Systemic change, in other words, is being left to the discretion of the system itself.
If there was a deep concern over the integrity of the process, it should have ground to a halt upon release of the 2009 report, and a big meeting held for all the judges at which somebody in a position of authority screamed at them, “stop admitting shit evidence, you dopes.” But that meeting never happened. And shit evidence continued to flow, as it always did. And judges, to the extent they weren’t blithering idiots or complicit in the critical goal of assuring the conviction of as many defendants as possible, shrugged and went about their business as if junk science had nothing to do with them.
Dahlia Lithwick raises some of the now-historic fixes, noting specific areas of junkiness, such as crime labs that fake results, or “100%” hair analysis that confused dog hair with human. Whether fixes were expensive or easy, complex or simple, may miss the point, however. The point is that we know, with certainty, that almost all forensic science is a scam and yet it continues to be admitted into evidence to convict people.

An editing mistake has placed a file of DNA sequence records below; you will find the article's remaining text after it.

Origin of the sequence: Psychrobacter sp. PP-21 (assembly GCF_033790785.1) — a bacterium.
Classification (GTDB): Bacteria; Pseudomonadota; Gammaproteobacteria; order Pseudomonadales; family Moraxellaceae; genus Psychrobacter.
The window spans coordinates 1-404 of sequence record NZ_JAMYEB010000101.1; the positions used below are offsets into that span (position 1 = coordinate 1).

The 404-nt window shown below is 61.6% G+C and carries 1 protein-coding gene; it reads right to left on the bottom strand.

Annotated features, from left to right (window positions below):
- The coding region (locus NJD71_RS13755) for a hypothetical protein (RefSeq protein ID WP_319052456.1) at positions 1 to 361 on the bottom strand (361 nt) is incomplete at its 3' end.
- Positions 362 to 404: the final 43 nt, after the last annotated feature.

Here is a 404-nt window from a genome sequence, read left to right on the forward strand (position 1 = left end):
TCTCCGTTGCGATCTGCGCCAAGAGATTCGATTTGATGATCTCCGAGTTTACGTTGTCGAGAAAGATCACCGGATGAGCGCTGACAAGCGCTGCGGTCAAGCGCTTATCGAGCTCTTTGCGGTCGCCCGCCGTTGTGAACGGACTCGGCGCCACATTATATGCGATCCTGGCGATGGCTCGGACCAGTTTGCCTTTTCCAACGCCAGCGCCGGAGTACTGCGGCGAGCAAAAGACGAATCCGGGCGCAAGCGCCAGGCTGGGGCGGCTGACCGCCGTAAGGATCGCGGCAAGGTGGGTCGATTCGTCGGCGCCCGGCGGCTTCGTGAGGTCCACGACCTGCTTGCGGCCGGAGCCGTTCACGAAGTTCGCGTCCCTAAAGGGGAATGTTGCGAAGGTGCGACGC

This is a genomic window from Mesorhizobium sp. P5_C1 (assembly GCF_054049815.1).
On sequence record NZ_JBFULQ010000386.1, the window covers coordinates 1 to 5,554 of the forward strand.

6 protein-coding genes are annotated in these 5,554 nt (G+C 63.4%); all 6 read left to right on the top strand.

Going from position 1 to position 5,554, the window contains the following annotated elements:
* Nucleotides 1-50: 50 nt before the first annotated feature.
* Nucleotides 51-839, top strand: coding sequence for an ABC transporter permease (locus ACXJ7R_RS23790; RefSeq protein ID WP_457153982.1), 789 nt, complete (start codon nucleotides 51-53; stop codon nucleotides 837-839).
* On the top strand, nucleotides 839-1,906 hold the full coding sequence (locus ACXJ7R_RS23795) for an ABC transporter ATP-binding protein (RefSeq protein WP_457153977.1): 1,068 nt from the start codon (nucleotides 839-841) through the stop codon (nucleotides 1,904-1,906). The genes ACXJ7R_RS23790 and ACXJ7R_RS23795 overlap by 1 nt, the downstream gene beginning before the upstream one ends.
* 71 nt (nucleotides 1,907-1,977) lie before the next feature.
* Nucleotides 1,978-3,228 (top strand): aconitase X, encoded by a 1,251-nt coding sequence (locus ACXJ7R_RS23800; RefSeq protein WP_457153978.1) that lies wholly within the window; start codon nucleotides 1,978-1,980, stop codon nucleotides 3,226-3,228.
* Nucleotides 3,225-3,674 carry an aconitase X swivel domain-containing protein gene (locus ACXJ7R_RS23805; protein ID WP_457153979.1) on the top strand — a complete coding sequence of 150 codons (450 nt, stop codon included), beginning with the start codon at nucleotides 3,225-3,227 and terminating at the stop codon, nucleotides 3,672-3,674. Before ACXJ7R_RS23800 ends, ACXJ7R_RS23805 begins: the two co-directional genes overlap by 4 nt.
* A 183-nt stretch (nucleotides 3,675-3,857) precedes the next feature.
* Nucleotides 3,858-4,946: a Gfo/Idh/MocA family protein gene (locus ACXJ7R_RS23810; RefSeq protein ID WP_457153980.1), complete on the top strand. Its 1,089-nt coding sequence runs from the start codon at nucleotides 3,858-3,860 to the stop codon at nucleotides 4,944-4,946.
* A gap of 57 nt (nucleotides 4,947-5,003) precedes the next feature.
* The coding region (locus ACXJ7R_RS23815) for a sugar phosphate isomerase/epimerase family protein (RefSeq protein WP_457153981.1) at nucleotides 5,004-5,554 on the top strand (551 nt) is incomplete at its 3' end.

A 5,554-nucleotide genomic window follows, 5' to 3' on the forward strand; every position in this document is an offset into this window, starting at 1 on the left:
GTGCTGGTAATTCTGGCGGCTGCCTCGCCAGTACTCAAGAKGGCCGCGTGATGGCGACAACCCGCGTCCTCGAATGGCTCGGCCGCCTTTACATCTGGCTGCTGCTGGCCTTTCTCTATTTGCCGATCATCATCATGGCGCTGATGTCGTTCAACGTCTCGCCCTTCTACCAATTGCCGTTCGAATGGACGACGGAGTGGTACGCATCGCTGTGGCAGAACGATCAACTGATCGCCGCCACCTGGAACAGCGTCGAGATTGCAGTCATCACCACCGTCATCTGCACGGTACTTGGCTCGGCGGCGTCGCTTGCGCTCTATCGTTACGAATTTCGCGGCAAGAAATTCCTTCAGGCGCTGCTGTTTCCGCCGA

These solutions are not all that expensive or complicated. Among them: giving defendants their own forensic experts, untethering crime labs from the prosecutors and cops to which they now answer, verification and standards. But no matter how many times we may reiterate that the status quo is intolerable and that simple corrections would yield significantly better data, no real energy for reform exists.
All good solutions, but hardly worth the bother as long as judges continue to allow the fraud to be perpetrated on the witness stand. Want to generate some “real energy for reform”? Just say no, Judge. Refuse to be complicit in the perpetuation of lies and scams in your courtroom. Granted, it means that some guilty people will walk, but the alternative is that you wrap yourself in the warm comfort of precedent while knowing, with absolute certainty, that the “expert” you just qualified is a fraud.
And as long as we’re talking about perpetuating scams, there’s one more that wasn’t part of this study, but likely happens more than any other in the legal system. The beloved drug doggie. Why not let the dogs go to good homes, where they can play with children and romp in the backyard, and just use a coin toss to determine whether police have probable cause to search.
We all know that a coin toss is just as valid as a dog hit. If you adore the doggies that much, free them from their labor and end the lie. But then, if you really loved the doggies that much, you would get upset when cops murdered them for being doggies. Or does it just make it all seem so much more real to pretend that the doggies are magic when they get their doggie treats from the good guys and alert? Science, right? Who are we kidding?